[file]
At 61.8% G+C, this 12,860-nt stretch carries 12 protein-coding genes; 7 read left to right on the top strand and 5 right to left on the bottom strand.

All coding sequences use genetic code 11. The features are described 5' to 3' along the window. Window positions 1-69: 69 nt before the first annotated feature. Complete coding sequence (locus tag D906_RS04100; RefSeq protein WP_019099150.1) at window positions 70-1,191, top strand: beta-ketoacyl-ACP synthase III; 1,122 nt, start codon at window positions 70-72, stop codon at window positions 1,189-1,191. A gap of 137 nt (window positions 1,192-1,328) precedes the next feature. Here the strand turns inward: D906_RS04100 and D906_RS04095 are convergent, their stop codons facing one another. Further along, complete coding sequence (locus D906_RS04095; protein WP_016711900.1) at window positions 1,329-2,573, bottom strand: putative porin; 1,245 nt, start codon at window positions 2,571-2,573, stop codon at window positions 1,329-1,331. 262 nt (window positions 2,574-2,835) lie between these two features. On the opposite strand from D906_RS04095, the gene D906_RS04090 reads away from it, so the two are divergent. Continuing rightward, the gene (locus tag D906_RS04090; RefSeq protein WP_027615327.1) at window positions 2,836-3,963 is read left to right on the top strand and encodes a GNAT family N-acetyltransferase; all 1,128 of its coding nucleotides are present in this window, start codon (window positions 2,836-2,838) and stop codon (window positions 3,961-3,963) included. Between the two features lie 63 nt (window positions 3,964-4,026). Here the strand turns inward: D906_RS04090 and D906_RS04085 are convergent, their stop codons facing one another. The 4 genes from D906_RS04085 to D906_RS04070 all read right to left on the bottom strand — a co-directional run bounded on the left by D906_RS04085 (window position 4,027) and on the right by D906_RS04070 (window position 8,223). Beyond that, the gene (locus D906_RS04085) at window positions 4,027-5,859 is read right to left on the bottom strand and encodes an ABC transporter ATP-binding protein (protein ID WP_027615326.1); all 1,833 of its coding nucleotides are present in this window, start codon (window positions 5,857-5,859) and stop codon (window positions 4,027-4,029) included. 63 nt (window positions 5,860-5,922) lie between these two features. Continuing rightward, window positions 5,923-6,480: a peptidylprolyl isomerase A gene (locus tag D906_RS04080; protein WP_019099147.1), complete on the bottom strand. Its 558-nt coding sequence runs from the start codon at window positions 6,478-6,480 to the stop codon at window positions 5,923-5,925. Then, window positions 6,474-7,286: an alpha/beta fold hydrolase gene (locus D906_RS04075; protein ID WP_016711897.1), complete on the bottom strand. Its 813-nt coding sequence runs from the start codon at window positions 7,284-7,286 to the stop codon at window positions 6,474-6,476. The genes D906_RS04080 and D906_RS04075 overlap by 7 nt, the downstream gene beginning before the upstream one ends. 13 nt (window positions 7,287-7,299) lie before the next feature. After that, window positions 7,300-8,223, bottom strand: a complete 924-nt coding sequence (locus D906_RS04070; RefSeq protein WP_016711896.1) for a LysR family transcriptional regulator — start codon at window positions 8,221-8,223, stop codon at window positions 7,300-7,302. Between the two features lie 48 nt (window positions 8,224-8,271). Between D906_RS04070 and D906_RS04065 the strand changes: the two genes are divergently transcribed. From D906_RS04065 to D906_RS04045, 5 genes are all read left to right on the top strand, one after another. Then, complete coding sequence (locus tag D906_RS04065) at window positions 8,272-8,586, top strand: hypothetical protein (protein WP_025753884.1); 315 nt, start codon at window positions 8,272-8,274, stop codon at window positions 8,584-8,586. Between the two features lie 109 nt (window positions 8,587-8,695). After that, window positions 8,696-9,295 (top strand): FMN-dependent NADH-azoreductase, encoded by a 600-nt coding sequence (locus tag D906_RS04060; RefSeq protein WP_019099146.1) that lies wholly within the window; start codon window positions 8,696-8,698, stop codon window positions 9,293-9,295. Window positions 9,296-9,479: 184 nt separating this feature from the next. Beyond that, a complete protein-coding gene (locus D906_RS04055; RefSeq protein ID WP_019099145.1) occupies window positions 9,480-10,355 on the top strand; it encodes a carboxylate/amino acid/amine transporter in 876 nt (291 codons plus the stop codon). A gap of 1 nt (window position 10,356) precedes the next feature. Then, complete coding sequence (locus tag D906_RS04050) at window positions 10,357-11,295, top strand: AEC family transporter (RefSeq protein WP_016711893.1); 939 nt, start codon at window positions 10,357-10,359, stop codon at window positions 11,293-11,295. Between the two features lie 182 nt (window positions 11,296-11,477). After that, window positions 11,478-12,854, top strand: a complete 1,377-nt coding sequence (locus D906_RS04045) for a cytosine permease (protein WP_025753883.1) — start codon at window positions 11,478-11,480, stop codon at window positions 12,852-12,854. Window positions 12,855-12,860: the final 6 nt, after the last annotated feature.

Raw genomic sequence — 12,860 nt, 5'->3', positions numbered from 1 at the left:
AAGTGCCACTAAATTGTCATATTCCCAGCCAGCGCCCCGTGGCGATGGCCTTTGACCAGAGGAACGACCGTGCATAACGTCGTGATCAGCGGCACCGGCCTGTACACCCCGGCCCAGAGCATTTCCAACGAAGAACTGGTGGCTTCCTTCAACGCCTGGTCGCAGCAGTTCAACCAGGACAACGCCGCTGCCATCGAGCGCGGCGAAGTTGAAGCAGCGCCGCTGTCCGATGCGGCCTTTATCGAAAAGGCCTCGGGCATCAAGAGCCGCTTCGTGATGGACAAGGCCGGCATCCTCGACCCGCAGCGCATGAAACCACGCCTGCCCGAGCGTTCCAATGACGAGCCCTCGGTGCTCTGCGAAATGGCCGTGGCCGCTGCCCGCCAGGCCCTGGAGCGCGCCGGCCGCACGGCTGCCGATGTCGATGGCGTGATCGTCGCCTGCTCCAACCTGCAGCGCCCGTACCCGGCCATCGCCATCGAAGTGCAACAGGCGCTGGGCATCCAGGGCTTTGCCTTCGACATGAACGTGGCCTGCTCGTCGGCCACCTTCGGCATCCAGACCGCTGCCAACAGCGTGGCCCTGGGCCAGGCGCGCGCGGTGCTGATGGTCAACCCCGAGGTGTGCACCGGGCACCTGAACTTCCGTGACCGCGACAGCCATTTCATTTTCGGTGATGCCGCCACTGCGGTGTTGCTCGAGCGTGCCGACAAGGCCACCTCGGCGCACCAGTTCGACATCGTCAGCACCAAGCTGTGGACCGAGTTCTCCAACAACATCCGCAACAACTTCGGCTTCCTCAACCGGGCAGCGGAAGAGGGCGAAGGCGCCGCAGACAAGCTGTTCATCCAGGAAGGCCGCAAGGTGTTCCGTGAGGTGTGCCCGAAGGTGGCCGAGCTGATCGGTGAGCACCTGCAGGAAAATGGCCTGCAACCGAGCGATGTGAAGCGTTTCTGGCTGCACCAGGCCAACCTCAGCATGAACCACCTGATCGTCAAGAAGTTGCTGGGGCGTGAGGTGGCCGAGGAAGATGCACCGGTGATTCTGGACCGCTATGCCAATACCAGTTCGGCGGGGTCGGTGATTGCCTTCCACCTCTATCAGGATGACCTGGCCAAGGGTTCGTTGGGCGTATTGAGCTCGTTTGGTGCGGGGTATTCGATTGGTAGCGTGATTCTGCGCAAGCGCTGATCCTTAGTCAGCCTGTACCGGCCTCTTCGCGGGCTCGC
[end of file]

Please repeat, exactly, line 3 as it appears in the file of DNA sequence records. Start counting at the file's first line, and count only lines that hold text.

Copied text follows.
Raw genomic sequence — 12,860 nt, 5'->3', positions numbered from 1 at the left: